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- Robert Richardson, Editorial Director
If you were a hacker and you wanted to take control of systems within a target organization, you might deploy traditional malware. But malicious code can be detected and, as it turns out, you might not need that messy, tell-tale technique after all. Malware-free attacks are on the rise.
Dell’s SecureWorks Counter Threat Unit research team issued a warning about these malware-free attacks in September, saying that organizations should “be on alert for threat actors trying to breach their computer systems, using little or no malware in their attacks.” The Counter Threat Unit dubs this “living off the land.” In what’s actually an astonishing claim if you think about it, the advisory states:
In nearly all of the intrusions in the past year responded to by the Dell SecureWorks’ Incident Response Team, cyber criminals utilized the target’s own system credentials and legitimate software administration tools to move freely throughout the company’s networks infecting and collecting valuable data.
Stolen credentials are nothing new, but the use of software administration tools to carry out the dirty work is a technique that’s gone largely unnoticed (and relatively unused) until recently. When Stuxnet was making headlines back in 2010, a few researchers charged with teasing out how the complex, multi-component attack worked, made note of its use of a Microsoft Windows function called Windows Management Instrumentation (WMI). Whether security teams today have misuse of WMI tools on their radar or not, the “malware-free” approach is gaining steam.
WMI’s appeal to hackers is exactly the same thing that makes these tools useful to system administrators. “It allows you to remotely manage and basically do anything you want on a Windows machine,” says Amit Serper, senior security researcher at Cybereason, a Tel Aviv startup now headquartered in Boston that offers an endpoint and response platform.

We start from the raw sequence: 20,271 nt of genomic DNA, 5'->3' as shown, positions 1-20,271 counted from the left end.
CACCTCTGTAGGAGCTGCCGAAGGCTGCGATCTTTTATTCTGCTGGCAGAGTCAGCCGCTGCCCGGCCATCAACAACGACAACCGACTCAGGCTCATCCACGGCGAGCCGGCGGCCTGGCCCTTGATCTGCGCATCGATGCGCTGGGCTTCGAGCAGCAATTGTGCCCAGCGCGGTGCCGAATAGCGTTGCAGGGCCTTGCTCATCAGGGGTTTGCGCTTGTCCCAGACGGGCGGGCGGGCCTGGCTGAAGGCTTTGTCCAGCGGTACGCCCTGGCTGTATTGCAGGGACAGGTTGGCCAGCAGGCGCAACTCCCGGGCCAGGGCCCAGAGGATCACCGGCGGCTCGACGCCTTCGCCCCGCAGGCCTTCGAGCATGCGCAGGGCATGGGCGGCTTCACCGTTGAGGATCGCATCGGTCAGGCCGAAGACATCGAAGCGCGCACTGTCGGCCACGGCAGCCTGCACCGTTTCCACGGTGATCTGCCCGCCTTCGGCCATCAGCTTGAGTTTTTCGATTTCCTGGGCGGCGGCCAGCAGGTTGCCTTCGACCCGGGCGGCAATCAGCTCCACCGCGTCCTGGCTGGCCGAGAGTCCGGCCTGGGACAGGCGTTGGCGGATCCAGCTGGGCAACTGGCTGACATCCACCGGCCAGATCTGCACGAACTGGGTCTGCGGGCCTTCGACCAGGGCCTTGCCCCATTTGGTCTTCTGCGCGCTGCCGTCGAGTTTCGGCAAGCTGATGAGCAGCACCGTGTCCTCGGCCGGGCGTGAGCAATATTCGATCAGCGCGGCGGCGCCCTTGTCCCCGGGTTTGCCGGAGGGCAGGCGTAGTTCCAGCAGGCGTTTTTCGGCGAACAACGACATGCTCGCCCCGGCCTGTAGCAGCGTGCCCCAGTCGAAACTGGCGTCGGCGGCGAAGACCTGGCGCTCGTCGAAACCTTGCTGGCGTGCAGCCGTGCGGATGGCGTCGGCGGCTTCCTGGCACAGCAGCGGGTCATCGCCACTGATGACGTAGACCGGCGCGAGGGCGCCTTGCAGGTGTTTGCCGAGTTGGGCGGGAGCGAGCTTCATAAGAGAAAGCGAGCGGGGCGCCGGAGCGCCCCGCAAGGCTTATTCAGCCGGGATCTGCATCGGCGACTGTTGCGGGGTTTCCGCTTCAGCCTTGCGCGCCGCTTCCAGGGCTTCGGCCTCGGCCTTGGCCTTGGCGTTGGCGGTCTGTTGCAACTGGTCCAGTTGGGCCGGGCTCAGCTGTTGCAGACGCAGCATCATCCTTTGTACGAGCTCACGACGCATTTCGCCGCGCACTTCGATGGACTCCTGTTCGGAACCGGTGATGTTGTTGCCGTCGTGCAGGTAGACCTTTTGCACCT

When Remote Control Goes Rogue
What makes WMI tools so beneficial to attackers? The instrumentation collects data on Windows operating systems, and WMI scripting can be used to automate administrative tasks. WMI also stores its commands and settings in a consolidated repository, so there are no individual files to check for malicious content. “You can talk to all the machines on a network and tell all those machines ‘OK, load and execute that file’ or ‘OK, once a new file is written to this certain directory execute a command, execute a program, delete the file,’ ” says Serber. “Any action can trigger any other action.”
Not only is it possible to create the equivalent of a virus and a remote access toolkit with WMI tools, but all this can be done without adding any files or Windows Registry entries. A proof of concept of a WMI attack and persistence was shown by Matt Graeber, a reverse engineer at FireEye and Microsoft MVP for the Windows PowerShell scripting language, at the Black Hat USA 2015 conference in August. As Graeber noted in the paper that accompanied his talk, WMI tools offer an attacker great options like lists of installed antivirus software, sandbox and virtual machine detection, and covert data storage.
Malware-free Means Hard to Catch
So here’s a default service that’s pre-installed or available for download on all Windows systems back to Windows 98. It doesn’t need new files to be written to disk or cause suspicious processes to run on a compromised system, and it isn’t widely seen as a threat.
Mitigation isn’t as easy as disabling WMI, according to Serber, who says you can get strange, unpredictable system behavior if you turn these tools off. “The problem with it is that a lot of things are dependent on it—like when you’re installing Windows updates, they’re heavily using WMI to do their thing, so if you disable it, you’ll probably break Windows update.”
It’s also hard to detect malicious WMI use as it’s occurring, he says. “The fact that it’s built so deep in the OS makes it very stealthy and hard to detect in real time.”
Cybereason claims it can do it, but they don’t talk about how. Lockheed Martin and SoftBank are among the investors—and technology partners—in the cybersecurity firm, which to date has raised $88.6 million for its early threat detection.
If you want to explore what’s going on within a specific system’s WMI repository, there are at least two tools you should be aware of. First, there’s a still-functional, but no longer maintained, Microsoft utility called CIM Studio. There’s also a commercial tool, Sapien’s WMI Explorer.
Even if you’ve got WMI figured out and are confident you’ve got attacks (which could be malware-free) successfully blocked, it’s important to note that WMI is not the only default tooling that could let a hacker roost on your systems while “living off the land.” For the time being, attackers may find a rich bounty of software tools—that doesn’t necessarily involve malicious code—laid out before them.
Robert Richardson is the editorial director of TechTarget’s Security Media Group. Follow him on Twitter @cryptorobert.
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